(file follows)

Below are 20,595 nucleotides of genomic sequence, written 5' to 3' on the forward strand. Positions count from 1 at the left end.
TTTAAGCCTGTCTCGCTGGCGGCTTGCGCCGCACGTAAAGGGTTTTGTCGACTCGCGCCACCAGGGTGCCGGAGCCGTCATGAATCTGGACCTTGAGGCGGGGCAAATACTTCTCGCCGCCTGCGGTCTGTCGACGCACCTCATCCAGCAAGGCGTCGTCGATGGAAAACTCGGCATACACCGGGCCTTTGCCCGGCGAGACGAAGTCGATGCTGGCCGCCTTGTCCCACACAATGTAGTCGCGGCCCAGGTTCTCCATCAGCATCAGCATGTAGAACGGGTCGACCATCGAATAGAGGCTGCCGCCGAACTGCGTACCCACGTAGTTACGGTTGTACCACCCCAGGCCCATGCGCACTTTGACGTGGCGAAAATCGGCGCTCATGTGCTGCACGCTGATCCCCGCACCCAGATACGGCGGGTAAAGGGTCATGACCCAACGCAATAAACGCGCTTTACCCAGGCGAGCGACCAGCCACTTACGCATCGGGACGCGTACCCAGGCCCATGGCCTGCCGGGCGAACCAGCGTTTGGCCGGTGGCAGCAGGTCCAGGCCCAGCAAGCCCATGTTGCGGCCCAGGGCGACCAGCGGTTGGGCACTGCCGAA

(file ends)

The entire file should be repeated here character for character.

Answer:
Below are 20,595 nucleotides of genomic sequence, written 5' to 3' on the forward strand. Positions count from 1 at the left end.
TTTAAGCCTGTCTCGCTGGCGGCTTGCGCCGCACGTAAAGGGTTTTGTCGACTCGCGCCACCAGGGTGCCGGAGCCGTCATGAATCTGGACCTTGAGGCGGGGCAAATACTTCTCGCCGCCTGCGGTCTGTCGACGCACCTCATCCAGCAAGGCGTCGTCGATGGAAAACTCGGCATACACCGGGCCTTTGCCCGGCGAGACGAAGTCGATGCTGGCCGCCTTGTCCCACACAATGTAGTCGCGGCCCAGGTTCTCCATCAGCATCAGCATGTAGAACGGGTCGACCATCGAATAGAGGCTGCCGCCGAACTGCGTACCCACGTAGTTACGGTTGTACCACCCCAGGCCCATGCGCACTTTGACGTGGCGAAAATCGGCGCTCATGTGCTGCACGCTGATCCCCGCACCCAGATACGGCGGGTAAAGGGTCATGACCCAACGCAATAAACGCGCTTTACCCAGGCGAGCGACCAGCCACTTACGCATCGGGACGCGTACCCAGGCCCATGGCCTGCCGGGCGAACCAGCGTTTGGCCGGTGGCAGCAGGTCCAGGCCCAGCAAGCCCATGTTGCGGCCCAGGGCGACCAGCGGTTGGGCACTGCCGAA